A man holds a football while standing in a grandstand.

The former AFL star takes Australia’s “worst football team” to their first grand finale

In a country sport filled with heartache and battle, the Albany Sharks are a standout.

The club only won two solo matches from 2008 to 2021.

But then former AFL star Brett Peake donned a teal guernsey and took the field.

He led the young team with his seniority and experience, leading them to their first big final showdown.

Peake, son of Geelong and East Fremantle legend Brian, was gathering in the Pilbara region of Western Australia after a successful career with the Fremantle Dockers and St Kilda when he met a friend at the pub.

A football player catches a ball in front of a player from another team.
Peake takes a mark during his 43 games with St Kilda.(Martin Philbey: AAP)

“It’s really a bit random how I ended up here, a teammate of mine who I was playing football against at WAFL level says, ‘You want to go play football in Albany,'” he said.

“The next minute I got a call from the Albany Sharks Footy Club and said yes, let’s do it a little … and [see] if I can help a club that has struggled: 12 years and only two victories “.

Peake packed up with his family and they moved to WA’s south coast with their trailer.

COVID had pulled his family away from their original plan to travel to Australia.

A man sits on a bench next to a soccer ball.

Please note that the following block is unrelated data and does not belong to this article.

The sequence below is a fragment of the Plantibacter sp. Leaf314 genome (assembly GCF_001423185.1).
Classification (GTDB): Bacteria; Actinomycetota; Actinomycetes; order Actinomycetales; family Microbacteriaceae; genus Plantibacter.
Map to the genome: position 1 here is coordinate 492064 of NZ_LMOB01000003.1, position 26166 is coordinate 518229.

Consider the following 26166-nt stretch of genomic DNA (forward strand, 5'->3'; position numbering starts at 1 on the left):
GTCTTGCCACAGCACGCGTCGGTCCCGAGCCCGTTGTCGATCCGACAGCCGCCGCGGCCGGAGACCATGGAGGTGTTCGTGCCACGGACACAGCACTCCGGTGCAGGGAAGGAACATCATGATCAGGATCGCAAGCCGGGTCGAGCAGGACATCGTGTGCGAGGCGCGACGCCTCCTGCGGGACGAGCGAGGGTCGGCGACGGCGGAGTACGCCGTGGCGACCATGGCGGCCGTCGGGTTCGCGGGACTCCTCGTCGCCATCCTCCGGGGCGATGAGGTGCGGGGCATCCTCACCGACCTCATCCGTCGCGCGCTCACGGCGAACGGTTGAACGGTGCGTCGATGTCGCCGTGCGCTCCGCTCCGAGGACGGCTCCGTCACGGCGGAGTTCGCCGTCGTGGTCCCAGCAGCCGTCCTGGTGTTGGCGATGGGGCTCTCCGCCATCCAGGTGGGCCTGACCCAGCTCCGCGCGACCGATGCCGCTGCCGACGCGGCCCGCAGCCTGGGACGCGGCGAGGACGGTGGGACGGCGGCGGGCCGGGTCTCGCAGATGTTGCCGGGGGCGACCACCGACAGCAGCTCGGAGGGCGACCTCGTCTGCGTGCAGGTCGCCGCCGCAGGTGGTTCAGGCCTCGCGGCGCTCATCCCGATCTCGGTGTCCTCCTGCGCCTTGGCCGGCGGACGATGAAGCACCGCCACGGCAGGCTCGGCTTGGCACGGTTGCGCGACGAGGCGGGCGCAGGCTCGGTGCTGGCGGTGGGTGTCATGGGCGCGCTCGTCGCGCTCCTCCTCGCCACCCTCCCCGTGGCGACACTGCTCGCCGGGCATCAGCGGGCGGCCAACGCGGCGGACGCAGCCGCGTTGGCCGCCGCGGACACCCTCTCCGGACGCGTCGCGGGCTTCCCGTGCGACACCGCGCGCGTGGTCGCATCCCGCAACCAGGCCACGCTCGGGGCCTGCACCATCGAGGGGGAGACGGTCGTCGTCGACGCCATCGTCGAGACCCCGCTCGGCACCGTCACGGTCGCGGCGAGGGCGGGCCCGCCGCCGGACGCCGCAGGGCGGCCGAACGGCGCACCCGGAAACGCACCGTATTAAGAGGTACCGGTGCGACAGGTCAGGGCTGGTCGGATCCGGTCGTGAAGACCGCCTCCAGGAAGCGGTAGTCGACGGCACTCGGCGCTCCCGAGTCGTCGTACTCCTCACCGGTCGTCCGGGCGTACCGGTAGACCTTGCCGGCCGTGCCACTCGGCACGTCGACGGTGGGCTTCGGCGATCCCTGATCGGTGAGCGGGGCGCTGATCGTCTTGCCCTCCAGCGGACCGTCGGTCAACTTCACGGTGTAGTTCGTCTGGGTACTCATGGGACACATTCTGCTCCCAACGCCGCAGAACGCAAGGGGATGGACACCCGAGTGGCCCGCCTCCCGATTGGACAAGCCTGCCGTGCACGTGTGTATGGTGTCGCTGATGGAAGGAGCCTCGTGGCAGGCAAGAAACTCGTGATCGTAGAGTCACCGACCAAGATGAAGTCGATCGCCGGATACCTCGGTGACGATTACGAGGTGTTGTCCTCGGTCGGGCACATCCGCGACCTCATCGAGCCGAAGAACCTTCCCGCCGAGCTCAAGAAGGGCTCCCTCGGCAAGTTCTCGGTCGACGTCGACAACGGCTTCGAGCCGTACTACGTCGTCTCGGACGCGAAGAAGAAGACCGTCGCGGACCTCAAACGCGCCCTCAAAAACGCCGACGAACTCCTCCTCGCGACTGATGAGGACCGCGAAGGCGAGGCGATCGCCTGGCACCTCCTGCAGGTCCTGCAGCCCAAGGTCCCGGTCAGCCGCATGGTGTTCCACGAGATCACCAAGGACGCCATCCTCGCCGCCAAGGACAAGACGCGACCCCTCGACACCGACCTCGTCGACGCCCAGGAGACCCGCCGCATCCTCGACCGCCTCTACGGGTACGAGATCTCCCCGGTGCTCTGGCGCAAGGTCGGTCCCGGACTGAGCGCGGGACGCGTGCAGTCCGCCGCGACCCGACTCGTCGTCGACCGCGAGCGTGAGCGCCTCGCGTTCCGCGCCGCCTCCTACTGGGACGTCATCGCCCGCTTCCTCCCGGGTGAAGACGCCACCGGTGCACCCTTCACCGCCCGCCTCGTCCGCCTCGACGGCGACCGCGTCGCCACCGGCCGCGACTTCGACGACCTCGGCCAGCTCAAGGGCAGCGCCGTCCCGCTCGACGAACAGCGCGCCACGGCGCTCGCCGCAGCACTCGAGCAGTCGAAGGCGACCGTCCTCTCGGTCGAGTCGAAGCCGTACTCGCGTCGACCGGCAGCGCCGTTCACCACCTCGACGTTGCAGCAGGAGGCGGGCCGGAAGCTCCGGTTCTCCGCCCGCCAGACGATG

Brett Peake says he knew playing for the sharks in war would be a long game.(ABC Great Southern: Briana Fiore)

And now they can’t see themselves moving anywhere else, which is good news for the Sharks.

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“We just fell in love with the place, the footy club and the people around it,” he said.

“We couldn’t travel [during COVID]and now we call it home and to be honest I can’t really see us leave anytime soon, I see us settling here and living here potentially forever and a day. “

The “worst” team?

The Sharks entered the Great Southern Football League in 2008, but players sang the team’s song only twice over the next decade.

Peake arrived last year as the club began to take shape, closing the season with a record seven wins.

A first taste of success followed, with the team reaching the final for the first time.

“It was great, but that first final was like winning a grand final, but the week after we were presented quite convincingly by the Railways,” he said.

Now they face a rematch with Railways as the underdog in a historic showdown at Collingwood Park this Sunday.

“There is no excessive excitement, some of the kids have really come forward and are enjoying football and we are playing as a team,” said Peake.

“I love being the underdog and we are really excited to be the first Sharks team to reach the grand finale and do something that has never been done before.”

While Peake’s spectacular season forward – including a 13-goal tally against Denmark-Walpole – will earn him a lot of attention, he said he’s focused on the squad’s young players and taking them to their first premiership.

“Once you reach the grand finale, it won’t be there next week,” he said.

“We are ready, it’s time to go”.

A man stands on a football field while being interviewed.
Jamie Ram is looking forward to the grand finale.(ABC Great Southern: Briana Fiore)

The effort of the team of hopes will be rewarded

Sharks League manager Jamie Ram said the team put a lot of effort into it.

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